In 1995, I traveled back to Kandale, seven years after Greg and I went there with his parents for our wedding in the church in which I grew-up.
The trip was prompted by the outbreak of the Ebola virus in my hometown of Kikwit, where my mother and some of my “long-sleeve” relatives resided. At the time, there were no phones, and getting news from my mother in Kikwit was like waiting for the results of a blood test where you never knew what the news would be. So, when I managed to travel home and saw my mother again, it was like the return of the prodigal son, except that no fattened calf was slaughtered.
I taught fifth grade in Kandale, after graduating from high school. This is where I met my husband Greg, a former U.S. Peace Corps volunteer in Kandale. We had been living in the United States, and this was my first trip back since our church wedding in 1988. So, I was anxious to see everyone.
The day we arrived, it poured all night as though God had forgotten to turn off some faucets in heaven. The power of the rain, heavy wind, and lightning made every soul jump out of bed.
When dawn broke the destruction was shocking. Both the entire Kandale primary school and one of the main high school buildings built with twigs and dirt were flattened to the ground like hair in a storm. The beautiful mangoes that hung low on trees growing around the mission -- daring children to touch them -- had been ripped apart and lay on the ground.
I snapped some photos of a group of children in the distance cheerfully collecting as many mangoes as their little hands could hold.
Before I could take another shot of the kids, a loud cry from Kandale hospital stabbed my heart, and my mind wandered away from the happy scene of children playing. A young girl of 11 from a faraway village had just lost her mother in childbirth. The sight of the girl crying, her mother lying lifeless on the ground, was heartbreaking.
I walked away from there with my heart still sobbing and proceeded to the school parent-teachers meeting, which was to decide how to fix the classrooms destroyed by the storm. I had barely taken my seat, when one of the teachers shared his bright idea. We should not hire women teachers, he shouted. Why not? I screamed breaking all protocols as observer in the meeting. They cannot climb on the roof to fix their own classrooms; male teachers must do it for them, he answered gently. Despite his gentle answer, it was quite upsetting that he would advise such extreme measures against the three female teachers. Then, I realized that female or not, these were mostly teachers in their retiring age who had no business contemplating climbing anything, especially wet roofs. But in Congo, the government had no retirement plans for teachers.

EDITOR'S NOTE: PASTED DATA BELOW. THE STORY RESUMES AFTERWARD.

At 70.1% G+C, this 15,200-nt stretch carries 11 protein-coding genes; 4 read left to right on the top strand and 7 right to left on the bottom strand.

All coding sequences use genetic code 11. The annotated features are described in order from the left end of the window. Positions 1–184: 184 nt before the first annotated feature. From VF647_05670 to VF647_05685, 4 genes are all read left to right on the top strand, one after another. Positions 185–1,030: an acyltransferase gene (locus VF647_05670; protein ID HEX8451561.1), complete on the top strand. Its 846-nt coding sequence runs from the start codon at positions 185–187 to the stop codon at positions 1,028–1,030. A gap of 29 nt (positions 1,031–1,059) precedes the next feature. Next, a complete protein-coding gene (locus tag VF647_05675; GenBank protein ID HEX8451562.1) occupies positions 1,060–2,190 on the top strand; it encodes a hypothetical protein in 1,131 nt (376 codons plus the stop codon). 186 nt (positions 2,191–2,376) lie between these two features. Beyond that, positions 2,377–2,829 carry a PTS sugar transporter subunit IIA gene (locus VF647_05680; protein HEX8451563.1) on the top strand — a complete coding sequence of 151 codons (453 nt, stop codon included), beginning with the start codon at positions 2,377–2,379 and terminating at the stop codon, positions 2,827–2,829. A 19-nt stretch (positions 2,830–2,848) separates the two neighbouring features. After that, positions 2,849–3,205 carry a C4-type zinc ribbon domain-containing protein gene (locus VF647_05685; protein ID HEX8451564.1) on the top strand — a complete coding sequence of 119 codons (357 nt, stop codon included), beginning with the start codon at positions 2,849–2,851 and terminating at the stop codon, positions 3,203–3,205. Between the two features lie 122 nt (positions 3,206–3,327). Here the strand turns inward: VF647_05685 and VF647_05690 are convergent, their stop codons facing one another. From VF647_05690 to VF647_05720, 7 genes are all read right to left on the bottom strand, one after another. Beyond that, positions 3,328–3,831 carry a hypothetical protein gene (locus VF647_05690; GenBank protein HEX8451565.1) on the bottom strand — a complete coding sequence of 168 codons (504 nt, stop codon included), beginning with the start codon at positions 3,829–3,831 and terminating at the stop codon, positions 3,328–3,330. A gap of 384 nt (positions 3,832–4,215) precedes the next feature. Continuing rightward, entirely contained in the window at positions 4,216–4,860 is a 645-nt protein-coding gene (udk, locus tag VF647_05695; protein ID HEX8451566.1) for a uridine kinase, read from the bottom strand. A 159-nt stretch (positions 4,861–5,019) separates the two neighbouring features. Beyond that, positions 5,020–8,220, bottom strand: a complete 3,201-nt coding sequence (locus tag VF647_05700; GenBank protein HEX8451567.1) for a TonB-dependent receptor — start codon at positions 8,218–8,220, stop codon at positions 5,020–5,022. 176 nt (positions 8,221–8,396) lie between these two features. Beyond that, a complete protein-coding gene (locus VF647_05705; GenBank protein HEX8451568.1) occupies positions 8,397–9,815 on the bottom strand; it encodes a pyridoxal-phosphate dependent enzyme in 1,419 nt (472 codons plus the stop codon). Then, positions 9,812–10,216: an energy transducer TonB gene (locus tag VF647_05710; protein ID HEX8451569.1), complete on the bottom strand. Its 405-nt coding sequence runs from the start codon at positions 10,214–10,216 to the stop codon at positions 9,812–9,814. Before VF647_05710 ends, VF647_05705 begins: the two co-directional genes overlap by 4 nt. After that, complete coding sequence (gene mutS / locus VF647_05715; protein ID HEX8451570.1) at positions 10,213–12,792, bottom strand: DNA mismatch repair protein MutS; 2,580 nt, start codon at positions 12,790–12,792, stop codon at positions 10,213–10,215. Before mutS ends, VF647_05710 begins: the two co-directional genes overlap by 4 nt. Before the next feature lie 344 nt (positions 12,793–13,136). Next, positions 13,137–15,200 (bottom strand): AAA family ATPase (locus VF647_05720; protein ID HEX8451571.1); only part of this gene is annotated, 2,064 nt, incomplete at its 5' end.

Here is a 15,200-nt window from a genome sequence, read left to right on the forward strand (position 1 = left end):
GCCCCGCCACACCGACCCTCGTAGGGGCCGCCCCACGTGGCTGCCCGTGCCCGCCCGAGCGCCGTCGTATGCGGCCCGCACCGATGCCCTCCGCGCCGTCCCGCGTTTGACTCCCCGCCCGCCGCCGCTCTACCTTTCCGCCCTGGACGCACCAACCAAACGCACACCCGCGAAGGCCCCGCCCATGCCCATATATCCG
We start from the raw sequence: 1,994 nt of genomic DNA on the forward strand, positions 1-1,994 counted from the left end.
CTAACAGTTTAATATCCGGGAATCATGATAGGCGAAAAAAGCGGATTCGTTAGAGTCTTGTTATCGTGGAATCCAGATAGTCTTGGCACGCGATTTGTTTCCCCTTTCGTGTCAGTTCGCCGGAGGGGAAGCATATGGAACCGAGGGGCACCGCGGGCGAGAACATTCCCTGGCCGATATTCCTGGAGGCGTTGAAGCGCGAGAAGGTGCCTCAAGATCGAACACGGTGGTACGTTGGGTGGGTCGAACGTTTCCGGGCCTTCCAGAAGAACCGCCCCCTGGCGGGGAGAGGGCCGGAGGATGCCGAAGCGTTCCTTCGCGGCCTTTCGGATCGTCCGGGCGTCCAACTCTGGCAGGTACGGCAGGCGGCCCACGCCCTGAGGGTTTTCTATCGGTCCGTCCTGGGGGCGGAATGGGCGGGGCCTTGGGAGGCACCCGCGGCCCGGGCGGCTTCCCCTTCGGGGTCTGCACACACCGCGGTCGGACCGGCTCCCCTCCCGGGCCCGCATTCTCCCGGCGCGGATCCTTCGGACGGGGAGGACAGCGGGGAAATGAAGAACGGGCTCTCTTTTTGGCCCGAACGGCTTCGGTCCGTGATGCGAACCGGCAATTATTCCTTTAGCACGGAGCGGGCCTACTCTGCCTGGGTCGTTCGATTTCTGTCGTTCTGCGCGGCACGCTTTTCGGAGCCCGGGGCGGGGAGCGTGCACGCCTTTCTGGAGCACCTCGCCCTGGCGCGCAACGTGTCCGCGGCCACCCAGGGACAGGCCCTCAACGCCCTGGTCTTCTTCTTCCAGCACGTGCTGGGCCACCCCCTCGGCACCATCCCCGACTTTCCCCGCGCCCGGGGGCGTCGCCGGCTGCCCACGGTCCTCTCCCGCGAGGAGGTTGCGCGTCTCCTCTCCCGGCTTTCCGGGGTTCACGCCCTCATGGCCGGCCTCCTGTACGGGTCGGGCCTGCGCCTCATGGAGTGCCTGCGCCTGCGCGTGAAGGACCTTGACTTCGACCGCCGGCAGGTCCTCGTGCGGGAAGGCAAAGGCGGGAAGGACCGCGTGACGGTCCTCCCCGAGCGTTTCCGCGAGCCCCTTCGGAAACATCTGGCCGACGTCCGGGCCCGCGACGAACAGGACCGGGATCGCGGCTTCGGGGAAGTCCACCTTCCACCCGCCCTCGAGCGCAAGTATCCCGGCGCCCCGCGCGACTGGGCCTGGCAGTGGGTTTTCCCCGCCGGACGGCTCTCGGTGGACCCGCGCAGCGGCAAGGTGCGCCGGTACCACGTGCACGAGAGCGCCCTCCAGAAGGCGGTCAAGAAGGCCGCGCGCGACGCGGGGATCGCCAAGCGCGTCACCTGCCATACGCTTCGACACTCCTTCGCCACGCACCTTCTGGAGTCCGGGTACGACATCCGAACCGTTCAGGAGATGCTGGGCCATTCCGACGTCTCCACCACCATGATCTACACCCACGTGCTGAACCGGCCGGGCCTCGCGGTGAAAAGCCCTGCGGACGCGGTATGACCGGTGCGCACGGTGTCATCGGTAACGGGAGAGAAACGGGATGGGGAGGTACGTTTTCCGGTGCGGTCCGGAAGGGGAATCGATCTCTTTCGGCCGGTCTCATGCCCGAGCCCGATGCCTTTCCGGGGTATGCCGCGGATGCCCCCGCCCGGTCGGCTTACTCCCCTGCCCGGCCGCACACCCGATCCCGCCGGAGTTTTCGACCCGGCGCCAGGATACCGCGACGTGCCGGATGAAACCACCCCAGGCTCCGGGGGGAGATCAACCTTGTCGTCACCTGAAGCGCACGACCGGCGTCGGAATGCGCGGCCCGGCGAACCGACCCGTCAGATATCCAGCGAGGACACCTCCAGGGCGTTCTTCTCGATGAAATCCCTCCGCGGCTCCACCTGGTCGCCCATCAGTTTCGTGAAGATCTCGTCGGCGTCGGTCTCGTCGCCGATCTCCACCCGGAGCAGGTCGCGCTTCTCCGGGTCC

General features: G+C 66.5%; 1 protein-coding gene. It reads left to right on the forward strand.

I left a couple of days later as my vacation came to an end. It felt as though my memories of Kandale, and the challenges people faced to access basic education and healthcare, were diluted by my life in the United States.
The trip back to Kandale was an eye opener. It changed my life, almost like the burning bush that turned Moses into the man who would lead the Israelites out of Egypt and into Canaan. For the next few years my mind became preoccupied with the plight of the people of Kandale. I began to rally the entire Kandale community at home and in the diaspora. The people of Kandale were clear what they needed: better classrooms for their children and tree planting to bring the forest closer to home.
In 2010, we created the Réhabilitation de l'Espace Vert et des Ecoles Kandale (REVE Kandale), a charitable organization working in the Democratic Republic of Congo to promote education, environment and empowerment of girls and women. In English, it translates into Rehabilitation of Green Spaces and Schools. And “reve” translates into “dream.”
We have made a lot of progress over the past few years, and I am confident that in the years to come we will make that dream a reality.